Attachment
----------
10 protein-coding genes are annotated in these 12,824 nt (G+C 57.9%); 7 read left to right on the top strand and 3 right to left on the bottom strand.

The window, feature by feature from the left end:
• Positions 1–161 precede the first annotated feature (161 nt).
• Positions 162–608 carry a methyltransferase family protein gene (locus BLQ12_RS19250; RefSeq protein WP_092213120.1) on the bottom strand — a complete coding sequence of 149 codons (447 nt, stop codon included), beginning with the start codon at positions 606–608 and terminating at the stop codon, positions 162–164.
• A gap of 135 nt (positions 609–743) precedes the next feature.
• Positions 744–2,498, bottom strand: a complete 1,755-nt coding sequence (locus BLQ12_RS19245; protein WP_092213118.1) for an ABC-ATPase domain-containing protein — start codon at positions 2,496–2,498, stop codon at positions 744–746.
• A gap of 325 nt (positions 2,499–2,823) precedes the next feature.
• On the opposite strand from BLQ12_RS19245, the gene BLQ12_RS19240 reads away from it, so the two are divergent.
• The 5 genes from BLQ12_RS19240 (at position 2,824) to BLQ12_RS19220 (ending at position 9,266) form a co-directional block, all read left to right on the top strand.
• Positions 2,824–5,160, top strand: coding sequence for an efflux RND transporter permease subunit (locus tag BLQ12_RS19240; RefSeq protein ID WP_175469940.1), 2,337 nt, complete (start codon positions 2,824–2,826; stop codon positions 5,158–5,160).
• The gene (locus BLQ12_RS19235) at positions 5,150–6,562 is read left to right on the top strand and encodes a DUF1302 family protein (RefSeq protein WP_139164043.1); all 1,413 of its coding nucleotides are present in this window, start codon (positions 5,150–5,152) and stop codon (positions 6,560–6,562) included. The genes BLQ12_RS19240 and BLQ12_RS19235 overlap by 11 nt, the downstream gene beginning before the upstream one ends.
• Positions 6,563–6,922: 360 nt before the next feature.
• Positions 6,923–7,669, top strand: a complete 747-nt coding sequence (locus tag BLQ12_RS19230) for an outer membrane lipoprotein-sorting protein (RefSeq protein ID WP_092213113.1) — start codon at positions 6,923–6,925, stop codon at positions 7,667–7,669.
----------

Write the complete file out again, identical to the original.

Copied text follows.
10 protein-coding genes are annotated in these 12,824 nt (G+C 57.9%); 7 read left to right on the top strand and 3 right to left on the bottom strand.

The window, feature by feature from the left end:
• Positions 1–161 precede the first annotated feature (161 nt).
• Positions 162–608 carry a methyltransferase family protein gene (locus BLQ12_RS19250; RefSeq protein WP_092213120.1) on the bottom strand — a complete coding sequence of 149 codons (447 nt, stop codon included), beginning with the start codon at positions 606–608 and terminating at the stop codon, positions 162–164.
• A gap of 135 nt (positions 609–743) precedes the next feature.
• Positions 744–2,498, bottom strand: a complete 1,755-nt coding sequence (locus BLQ12_RS19245; protein WP_092213118.1) for an ABC-ATPase domain-containing protein — start codon at positions 2,496–2,498, stop codon at positions 744–746.
• A gap of 325 nt (positions 2,499–2,823) precedes the next feature.
• On the opposite strand from BLQ12_RS19245, the gene BLQ12_RS19240 reads away from it, so the two are divergent.
• The 5 genes from BLQ12_RS19240 (at position 2,824) to BLQ12_RS19220 (ending at position 9,266) form a co-directional block, all read left to right on the top strand.
• Positions 2,824–5,160, top strand: coding sequence for an efflux RND transporter permease subunit (locus tag BLQ12_RS19240; RefSeq protein ID WP_175469940.1), 2,337 nt, complete (start codon positions 2,824–2,826; stop codon positions 5,158–5,160).
• The gene (locus BLQ12_RS19235) at positions 5,150–6,562 is read left to right on the top strand and encodes a DUF1302 family protein (RefSeq protein WP_139164043.1); all 1,413 of its coding nucleotides are present in this window, start codon (positions 5,150–5,152) and stop codon (positions 6,560–6,562) included. The genes BLQ12_RS19240 and BLQ12_RS19235 overlap by 11 nt, the downstream gene beginning before the upstream one ends.
• Positions 6,563–6,922: 360 nt before the next feature.
• Positions 6,923–7,669, top strand: a complete 747-nt coding sequence (locus tag BLQ12_RS19230) for an outer membrane lipoprotein-sorting protein (RefSeq protein ID WP_092213113.1) — start codon at positions 6,923–6,925, stop codon at positions 7,667–7,669.